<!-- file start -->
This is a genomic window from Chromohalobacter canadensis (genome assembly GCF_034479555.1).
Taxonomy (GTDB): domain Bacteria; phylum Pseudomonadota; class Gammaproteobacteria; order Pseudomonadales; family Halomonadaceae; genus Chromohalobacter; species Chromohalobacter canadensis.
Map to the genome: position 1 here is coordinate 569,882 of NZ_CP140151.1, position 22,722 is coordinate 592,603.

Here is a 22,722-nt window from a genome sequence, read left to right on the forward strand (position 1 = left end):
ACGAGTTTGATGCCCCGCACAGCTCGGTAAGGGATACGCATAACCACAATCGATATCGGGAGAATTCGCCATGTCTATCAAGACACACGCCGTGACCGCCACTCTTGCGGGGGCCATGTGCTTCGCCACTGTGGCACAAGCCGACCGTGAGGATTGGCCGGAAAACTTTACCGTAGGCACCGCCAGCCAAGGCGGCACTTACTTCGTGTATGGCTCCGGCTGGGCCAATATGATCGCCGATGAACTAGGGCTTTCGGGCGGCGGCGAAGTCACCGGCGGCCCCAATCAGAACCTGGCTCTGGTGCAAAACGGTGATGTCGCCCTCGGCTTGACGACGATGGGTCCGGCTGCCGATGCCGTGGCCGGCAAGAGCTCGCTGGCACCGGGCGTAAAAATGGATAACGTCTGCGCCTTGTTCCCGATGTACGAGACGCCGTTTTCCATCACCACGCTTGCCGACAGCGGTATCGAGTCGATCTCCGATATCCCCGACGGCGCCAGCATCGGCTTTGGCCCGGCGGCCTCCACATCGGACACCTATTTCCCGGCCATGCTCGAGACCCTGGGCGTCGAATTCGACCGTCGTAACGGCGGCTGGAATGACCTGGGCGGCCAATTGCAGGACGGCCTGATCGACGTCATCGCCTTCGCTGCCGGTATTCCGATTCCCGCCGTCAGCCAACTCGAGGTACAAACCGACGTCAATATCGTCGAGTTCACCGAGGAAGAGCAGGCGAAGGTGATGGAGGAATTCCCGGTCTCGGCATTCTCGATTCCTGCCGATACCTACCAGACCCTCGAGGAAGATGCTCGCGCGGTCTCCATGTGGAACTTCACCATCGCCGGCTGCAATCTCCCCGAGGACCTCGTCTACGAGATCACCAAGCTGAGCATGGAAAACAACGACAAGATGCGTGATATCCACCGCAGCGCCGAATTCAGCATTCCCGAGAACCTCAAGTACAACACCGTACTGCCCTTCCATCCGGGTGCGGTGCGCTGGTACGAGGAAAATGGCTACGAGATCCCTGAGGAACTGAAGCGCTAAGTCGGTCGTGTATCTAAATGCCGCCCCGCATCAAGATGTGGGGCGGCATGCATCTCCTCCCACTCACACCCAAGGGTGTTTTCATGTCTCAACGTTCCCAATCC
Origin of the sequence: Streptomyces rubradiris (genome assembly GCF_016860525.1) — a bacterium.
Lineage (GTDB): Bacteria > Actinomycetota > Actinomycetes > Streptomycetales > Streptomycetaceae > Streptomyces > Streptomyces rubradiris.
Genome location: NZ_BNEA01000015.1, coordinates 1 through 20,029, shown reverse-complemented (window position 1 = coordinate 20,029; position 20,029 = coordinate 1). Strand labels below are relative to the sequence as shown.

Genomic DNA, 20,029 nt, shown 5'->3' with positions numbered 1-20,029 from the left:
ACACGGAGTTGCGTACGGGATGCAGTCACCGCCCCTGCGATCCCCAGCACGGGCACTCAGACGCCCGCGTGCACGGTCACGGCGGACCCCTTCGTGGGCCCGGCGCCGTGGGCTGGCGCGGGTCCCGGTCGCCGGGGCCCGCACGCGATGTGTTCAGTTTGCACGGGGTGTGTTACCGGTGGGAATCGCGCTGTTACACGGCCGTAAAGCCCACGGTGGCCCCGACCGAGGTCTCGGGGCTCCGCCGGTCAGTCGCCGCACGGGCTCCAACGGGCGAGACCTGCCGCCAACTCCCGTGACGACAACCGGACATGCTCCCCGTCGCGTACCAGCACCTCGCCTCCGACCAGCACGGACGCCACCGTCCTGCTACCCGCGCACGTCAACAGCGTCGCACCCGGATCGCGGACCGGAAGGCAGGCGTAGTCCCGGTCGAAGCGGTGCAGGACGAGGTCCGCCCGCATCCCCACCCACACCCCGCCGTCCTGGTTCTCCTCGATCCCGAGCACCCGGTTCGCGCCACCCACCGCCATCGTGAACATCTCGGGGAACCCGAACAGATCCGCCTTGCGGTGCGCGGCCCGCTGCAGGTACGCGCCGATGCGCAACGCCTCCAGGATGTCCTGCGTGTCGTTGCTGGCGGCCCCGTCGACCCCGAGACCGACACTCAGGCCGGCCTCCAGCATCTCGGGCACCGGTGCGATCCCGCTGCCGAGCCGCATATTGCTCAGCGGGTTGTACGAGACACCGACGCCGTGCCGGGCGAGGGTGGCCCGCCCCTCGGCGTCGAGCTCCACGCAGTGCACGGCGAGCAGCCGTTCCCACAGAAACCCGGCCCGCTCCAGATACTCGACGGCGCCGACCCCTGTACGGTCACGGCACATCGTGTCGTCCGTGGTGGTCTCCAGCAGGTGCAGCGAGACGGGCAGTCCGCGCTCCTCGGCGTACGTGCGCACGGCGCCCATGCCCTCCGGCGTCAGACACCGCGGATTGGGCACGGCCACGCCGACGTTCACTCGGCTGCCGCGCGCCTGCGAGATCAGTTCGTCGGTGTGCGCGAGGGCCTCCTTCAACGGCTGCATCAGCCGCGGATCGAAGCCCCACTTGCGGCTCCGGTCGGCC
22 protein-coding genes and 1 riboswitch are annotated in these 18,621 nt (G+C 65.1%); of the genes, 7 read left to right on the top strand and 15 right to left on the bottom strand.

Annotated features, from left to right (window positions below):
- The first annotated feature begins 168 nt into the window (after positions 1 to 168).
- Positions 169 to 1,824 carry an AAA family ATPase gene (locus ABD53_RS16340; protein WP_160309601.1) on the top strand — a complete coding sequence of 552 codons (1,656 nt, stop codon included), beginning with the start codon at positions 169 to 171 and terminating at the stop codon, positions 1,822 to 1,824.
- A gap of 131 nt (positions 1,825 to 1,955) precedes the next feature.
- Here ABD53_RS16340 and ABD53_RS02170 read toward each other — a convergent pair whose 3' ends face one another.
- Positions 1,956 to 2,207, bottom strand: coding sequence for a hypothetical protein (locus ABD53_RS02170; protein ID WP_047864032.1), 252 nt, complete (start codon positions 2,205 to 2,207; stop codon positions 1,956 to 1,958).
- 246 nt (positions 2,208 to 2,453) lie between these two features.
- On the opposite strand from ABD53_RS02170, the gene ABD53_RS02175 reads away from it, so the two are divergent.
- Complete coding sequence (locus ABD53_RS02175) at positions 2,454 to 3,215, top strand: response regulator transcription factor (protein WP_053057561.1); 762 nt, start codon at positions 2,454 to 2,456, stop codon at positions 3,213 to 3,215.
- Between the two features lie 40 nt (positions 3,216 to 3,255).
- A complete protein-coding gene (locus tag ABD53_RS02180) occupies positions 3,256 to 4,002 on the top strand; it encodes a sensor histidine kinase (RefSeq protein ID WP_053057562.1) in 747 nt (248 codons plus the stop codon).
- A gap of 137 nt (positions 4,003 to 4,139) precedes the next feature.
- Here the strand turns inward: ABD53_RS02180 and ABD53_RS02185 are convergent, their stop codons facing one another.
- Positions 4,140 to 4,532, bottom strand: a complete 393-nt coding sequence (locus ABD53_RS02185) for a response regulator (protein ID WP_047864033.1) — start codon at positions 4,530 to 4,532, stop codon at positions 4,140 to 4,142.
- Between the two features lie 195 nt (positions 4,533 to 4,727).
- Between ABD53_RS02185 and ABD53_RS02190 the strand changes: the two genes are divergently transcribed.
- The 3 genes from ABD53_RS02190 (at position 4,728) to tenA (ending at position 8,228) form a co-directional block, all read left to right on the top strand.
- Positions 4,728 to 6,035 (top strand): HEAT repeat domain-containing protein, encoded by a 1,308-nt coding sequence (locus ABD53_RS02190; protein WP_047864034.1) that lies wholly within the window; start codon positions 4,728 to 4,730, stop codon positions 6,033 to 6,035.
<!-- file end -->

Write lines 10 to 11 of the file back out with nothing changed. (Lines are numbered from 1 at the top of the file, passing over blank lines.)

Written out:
ACACGGAGTTGCGTACGGGATGCAGTCACCGCCCCTGCGATCCCCAGCACGGGCACTCAGACGCCCGCGTGCACGGTCACGGCGGACCCCTTCGTGGGCCCGGCGCCGTGGGCTGGCGCGGGTCCCGGTCGCCGGGGCCCGCACGCGATGTGTTCAGTTTGCACGGGGTGTGTTACCGGTGGGAATCGCGCTGTTACACGGCCGTAAAGCCCACGGTGGCCCCGACCGAGGTCTCGGGGCTCCGCCGGTCAGTCGCCGCACGGGCTCCAACGGGCGAGACCTGCCGCCAACTCCCGTGACGACAACCGGACATGCTCCCCGTCGCGTACCAGCACCTCGCCTCCGACCAGCACGGACGCCACCGTCCTGCTACCCGCGCACGTCAACAGCGTCGCACCCGGATCGCGGACCGGAAGGCAGGCGTAGTCCCGGTCGAAGCGGTGCAGGACGAGGTCCGCCCGCATCCCCACCCACACCCCGCCGTCCTGGTTCTCCTCGATCCCGAGCACCCGGTTCGCGCCACCCACCGCCATCGTGAACATCTCGGGGAACCCGAACAGATCCGCCTTGCGGTGCGCGGCCCGCTGCAGGTACGCGCCGATGCGCAACGCCTCCAGGATGTCCTGCGTGTCGTTGCTGGCGGCCCCGTCGACCCCGAGACCGACACTCAGGCCGGCCTCCAGCATCTCGGGCACCGGTGCGATCCCGCTGCCGAGCCGCATATTGCTCAGCGGGTTGTACGAGACACCGACGCCGTGCCGGGCGAGGGTGGCCCGCCCCTCGGCGTCGAGCTCCACGCAGTGCACGGCGAGCAGCCGTTCCCACAGAAACCCGGCCCGCTCCAGATACTCGACGGCGCCGACCCCTGTACGGTCACGGCACATCGTGTCGTCCGTGGTGGTCTCCAGCAGGTGCAGCGAGACGGGCAGTCCGCGCTCCTCGGCGTACGTGCGCACGGCGCCCATGCCCTCCGGCGTCAGACACCGCGGATTGGGCACGGCCACGCCGACGTTCACTCGGCTGCCGCGCGCCTGCGAGATCAGTTCGTCGGTGTGCGCGAGGGCCTCCTTCAACGGCTGCATCAGCCGCGGATCGAAGCCCCACTTGCGGCTCCGGTCGGCC
22 protein-coding genes and 1 riboswitch are annotated in these 18,621 nt (G+C 65.1%); of the genes, 7 read left to right on the top strand and 15 right to left on the bottom strand.